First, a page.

William Shakespeare - continued

William Shakespeare - continued

Tuesday, Apr 11, 2017

A Salute to the Master of Iambic Pentameter... William Shakespeare!

Though Shakespeare's works are notoriously difficult to date, scholarly studies show that his works Titus Andronicus, The Comedy of Errors, The Taming of the Shrew and The Two Gentlemen of Verona were works of Shakespeare's earliest portfolio and possibly influenced by numerous playwrights, including Shakespeare's contemporary, Christopher Marlowe. His first true recorded works are Richard III and the Henry VI plays, written and performed in the early 1590s, histories and dramas that were easily influenced by historical records and known facts about previous Kings of England. Shakespeare's middle period is marked by his comedies - A Midsummer Night's Dream, Merchant of Venice, Much Ado About Nothing and Twelfth Night. After these plays, Shakespeare introduces some comedic scenes into what are otherwise known as his tragedies... Richard II, Henry V, Romeo and Juliet and Julius Ceasar. In his final writings, Shakespeare wrote romances and combinations of tragedies and comedies... the likes of which had not been seen in Elizabethan England as of yet. He produced the plays The Winter's Tale and The Tempest, among others - tragedies in theory, but they end with reconciliation and forgiveness, rather than mistakes and death.  

One interesting thing to note about this master of the English language is that for decades there has been some controversy over whether or not the man named William Shakespeare actually penned all the work attributed to him. If so, he was a very busy writer and a very clever person! If not, it means that work belonging to his contemporaries has been shuffled into the mix and he was given credit for things he did not create. Much of the controversy stems from a lack of personal documents that might (if they existed) remain today. Some Anti-Stratfordians (the term for those who believe that William Shakespeare of Stratford-Upon-Avon is not the author of the works attributed to his name) believe that the Shakespeare household was an illiterate one, as both his parents and daughters' surviving signatures are simply marks, a common signature for the uneducated. Other supporters believe that there are codes to be found in some of his and the works of his contemporaries to suggest that Shakespeare did not even exist. Even we admit that it is quite strange that his will makes no mention of any documents, papers or unpublished plays (of which there were over a dozen). The only theatrical reference in the will is for some of the theater contemporaries to be gifted mourning rings - a line that seems to be added after the other mundane writing in the will, and therefore highly suspicious to Anti-Stratfordians. However, though the issue of authorship has become a popular topic in academia, the group of those who believe Shakespeare's work to be that of a group of others is extraordinarily small in comparison to those who support Shakespeare's authorship.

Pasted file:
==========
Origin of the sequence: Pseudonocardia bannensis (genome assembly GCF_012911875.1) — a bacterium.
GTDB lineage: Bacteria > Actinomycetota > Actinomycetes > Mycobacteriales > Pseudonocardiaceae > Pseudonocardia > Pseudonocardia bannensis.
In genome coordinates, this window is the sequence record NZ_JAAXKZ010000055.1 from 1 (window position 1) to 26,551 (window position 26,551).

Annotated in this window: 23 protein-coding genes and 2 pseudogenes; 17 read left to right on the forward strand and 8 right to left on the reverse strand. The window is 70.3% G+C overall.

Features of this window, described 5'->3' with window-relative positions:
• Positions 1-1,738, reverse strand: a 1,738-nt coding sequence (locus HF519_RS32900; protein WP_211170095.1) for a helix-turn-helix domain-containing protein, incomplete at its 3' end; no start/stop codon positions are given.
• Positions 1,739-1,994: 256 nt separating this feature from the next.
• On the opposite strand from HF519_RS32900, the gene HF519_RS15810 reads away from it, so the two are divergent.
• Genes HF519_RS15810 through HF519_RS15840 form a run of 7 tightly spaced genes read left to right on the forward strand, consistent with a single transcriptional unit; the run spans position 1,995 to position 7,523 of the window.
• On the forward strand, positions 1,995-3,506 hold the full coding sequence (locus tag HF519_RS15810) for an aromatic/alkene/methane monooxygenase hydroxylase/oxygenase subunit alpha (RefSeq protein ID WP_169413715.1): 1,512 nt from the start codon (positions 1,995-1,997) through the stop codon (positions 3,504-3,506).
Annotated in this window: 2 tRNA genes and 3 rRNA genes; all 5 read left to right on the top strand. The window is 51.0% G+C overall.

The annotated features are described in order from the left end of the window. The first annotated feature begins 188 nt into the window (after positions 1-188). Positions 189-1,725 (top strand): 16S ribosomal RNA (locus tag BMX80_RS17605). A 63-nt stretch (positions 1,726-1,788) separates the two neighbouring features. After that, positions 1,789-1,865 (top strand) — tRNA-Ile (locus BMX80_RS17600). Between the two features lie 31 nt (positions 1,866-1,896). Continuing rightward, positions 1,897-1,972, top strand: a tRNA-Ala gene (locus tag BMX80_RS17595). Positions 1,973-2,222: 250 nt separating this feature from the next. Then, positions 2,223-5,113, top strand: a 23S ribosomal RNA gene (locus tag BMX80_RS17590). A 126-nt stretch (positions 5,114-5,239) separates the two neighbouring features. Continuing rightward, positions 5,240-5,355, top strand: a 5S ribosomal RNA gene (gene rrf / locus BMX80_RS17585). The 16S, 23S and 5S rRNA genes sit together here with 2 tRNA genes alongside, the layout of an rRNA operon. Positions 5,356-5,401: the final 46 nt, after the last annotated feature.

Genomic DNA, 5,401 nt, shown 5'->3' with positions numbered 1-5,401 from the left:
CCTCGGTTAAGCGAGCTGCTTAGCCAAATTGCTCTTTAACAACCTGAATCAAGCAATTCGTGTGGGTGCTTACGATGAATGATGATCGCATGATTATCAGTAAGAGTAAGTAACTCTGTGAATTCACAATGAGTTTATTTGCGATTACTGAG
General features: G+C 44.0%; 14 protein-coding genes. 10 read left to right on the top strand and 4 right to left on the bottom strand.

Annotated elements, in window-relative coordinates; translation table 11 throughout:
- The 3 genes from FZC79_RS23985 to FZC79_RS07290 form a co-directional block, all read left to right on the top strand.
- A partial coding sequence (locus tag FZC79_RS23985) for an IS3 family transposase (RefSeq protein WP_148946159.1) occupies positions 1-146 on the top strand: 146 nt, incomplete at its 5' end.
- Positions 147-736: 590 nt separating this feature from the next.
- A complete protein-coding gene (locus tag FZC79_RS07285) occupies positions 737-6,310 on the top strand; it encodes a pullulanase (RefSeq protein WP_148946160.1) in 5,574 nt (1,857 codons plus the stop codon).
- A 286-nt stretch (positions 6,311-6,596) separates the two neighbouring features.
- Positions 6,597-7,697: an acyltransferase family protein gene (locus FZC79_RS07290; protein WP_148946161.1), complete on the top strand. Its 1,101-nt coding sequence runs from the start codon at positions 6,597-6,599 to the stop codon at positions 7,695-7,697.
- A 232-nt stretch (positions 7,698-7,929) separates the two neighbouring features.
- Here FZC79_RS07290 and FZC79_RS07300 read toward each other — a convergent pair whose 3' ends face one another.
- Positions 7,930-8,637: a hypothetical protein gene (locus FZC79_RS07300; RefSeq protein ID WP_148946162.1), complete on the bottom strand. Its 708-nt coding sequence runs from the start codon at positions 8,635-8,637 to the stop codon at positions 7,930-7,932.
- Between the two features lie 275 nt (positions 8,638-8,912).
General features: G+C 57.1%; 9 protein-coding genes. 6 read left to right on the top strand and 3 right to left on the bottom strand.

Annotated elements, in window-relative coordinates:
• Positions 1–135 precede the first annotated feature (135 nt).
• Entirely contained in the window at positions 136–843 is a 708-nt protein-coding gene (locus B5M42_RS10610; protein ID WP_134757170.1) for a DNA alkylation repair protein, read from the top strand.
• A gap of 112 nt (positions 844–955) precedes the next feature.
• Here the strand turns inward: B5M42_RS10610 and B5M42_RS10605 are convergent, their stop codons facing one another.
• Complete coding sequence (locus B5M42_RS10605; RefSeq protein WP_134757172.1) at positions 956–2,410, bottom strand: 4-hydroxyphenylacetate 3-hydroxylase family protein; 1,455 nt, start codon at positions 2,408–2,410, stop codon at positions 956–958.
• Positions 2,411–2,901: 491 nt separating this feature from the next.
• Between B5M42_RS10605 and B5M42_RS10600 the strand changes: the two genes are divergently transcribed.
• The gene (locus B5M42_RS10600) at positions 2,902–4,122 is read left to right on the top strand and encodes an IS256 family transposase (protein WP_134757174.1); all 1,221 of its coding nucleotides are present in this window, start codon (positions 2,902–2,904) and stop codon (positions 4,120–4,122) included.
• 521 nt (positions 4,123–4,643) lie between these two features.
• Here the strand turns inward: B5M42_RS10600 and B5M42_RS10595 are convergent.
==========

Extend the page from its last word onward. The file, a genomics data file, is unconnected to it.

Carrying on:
It is commonly acknowledged that Shakespeare died on the 23rd of April (a date that is in contention with scholars as it coincides with the annual recognition of his birthday), 1616, at the age of 52. The only note that speaks to his death is a notebook written by the vicar of the small town of Stratford, noted down almost 50 years later, that "Shakespeare, Drayton and Ben Jonson had a merry meeting and, it seems, drank too hard, for Shakespeare died of a fever there contracted." His death was indeed sudden, as its suddenness was mentioned in tributes from his contemporary authors. He was buried in the Holy Trinity Church two days after his death. His epitaph carries a warning to those wishing to steal his bones... "Good frend for lesus sake forbeare. To digg the dvst encloased heare. Bleste be man spares thes stones, And cvrst be he [the] moves my bones." A clever and carefully worded epitaph indeed, but not one we might expect from someone that is commonly regarded as one of the fathers of English Literature.